And be sure to get yourself a good portable light or some headlamps. Having some uninterrupted light will do wonders on a camping adventure , especially if the heavens open up and start pouring down. If you have a leak or rain starts dripping and seeping into the tent having ample light to detect and then remedy it as much as you can have great implications. Nobody wants to return from a camping trip with a waterlogged camera or a phone. A simple hack can prevent any of this from happening.

Select a suitable campsite

A campsite can be a compromise between scenic and safe

Selecting an appropriate camping location for your tent is one of the most critical things to stay safe during camping on a rainy day. The choice of a suitable site should be aimed at finding a level field away from rivers and lakes and from more exposed mountain slopes with a possibility of flash floods or water runoffs. You should preferably select a slightly elevated piece land that will keep your tent floor from getting swamped from the water running down from your tent. If you find time a shallow trench dug around the tent directing the runoff water away from the campsite will be invaluable.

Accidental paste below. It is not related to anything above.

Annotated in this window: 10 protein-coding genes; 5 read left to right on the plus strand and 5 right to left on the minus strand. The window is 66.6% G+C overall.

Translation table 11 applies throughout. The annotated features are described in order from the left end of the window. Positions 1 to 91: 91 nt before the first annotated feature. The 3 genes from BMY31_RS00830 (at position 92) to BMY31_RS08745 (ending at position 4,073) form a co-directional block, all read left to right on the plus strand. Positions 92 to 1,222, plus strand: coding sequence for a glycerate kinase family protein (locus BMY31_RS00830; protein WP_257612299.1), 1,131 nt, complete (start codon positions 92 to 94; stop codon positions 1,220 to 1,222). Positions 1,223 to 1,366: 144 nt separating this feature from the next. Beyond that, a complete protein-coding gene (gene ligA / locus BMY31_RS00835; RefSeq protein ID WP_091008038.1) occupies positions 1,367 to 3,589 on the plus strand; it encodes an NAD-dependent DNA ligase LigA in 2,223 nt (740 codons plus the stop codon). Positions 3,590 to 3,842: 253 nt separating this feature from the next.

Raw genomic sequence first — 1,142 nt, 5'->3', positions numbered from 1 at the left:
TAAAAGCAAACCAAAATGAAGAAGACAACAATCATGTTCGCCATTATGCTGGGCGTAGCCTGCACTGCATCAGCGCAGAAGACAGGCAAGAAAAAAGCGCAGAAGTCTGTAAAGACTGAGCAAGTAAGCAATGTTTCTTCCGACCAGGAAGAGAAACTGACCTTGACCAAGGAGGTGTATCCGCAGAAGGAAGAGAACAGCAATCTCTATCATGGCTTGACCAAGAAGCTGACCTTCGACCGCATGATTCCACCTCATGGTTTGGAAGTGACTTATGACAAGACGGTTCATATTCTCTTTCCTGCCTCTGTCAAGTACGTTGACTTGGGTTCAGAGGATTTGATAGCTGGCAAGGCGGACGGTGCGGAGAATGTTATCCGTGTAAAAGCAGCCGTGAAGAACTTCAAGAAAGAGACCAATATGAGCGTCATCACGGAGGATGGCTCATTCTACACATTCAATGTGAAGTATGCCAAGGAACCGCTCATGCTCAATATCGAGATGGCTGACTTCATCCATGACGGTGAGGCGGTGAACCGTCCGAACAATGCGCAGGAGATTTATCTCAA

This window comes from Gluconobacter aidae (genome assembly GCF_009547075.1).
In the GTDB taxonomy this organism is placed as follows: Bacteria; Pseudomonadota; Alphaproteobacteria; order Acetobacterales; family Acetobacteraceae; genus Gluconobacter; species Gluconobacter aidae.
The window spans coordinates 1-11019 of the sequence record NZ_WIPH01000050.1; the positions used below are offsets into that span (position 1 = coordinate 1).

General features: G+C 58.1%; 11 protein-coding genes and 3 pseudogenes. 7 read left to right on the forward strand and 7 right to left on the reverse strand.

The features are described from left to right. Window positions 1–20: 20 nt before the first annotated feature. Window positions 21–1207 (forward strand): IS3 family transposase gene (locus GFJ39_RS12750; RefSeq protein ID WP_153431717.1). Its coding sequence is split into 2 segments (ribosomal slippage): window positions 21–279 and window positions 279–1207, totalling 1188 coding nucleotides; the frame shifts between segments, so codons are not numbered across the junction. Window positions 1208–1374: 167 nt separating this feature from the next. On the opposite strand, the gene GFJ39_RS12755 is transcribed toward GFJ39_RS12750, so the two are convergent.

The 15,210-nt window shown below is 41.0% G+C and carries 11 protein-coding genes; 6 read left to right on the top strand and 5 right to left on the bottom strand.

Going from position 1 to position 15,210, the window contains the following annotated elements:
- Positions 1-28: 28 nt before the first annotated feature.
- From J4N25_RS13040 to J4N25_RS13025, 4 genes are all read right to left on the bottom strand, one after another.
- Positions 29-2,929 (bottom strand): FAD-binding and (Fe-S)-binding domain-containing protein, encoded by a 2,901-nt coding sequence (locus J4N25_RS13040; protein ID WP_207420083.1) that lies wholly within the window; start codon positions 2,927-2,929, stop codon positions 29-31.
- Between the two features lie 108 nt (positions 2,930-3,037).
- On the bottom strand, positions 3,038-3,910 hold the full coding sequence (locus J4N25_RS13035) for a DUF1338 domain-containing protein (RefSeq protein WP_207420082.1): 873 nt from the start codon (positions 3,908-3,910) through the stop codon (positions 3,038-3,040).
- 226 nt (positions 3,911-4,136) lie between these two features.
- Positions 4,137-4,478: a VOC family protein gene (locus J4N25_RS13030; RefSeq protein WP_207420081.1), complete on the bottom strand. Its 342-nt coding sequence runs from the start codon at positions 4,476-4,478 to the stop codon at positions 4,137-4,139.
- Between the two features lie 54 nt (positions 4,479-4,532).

When it comes to camping, some of the times you will not have the luxury of choosing the most preferable site to pitch camp. At such a time you should stick to the basic “do”s and avoid the “don’ts” as much as possible.

A heavy tarp under your tent will keep the damp away

While in theory you should erect your tent in an area not very close to trees to avoid the dangers posed by breaking branches and twigs during a torrential downpour, if you have the threat of heavy winds – a windbreak such as a grove of trees can be an asset. So, realizing your needs and acting on such would prove to be pivotal.

Get your tent up correct!

before heading out , have a trial run at home.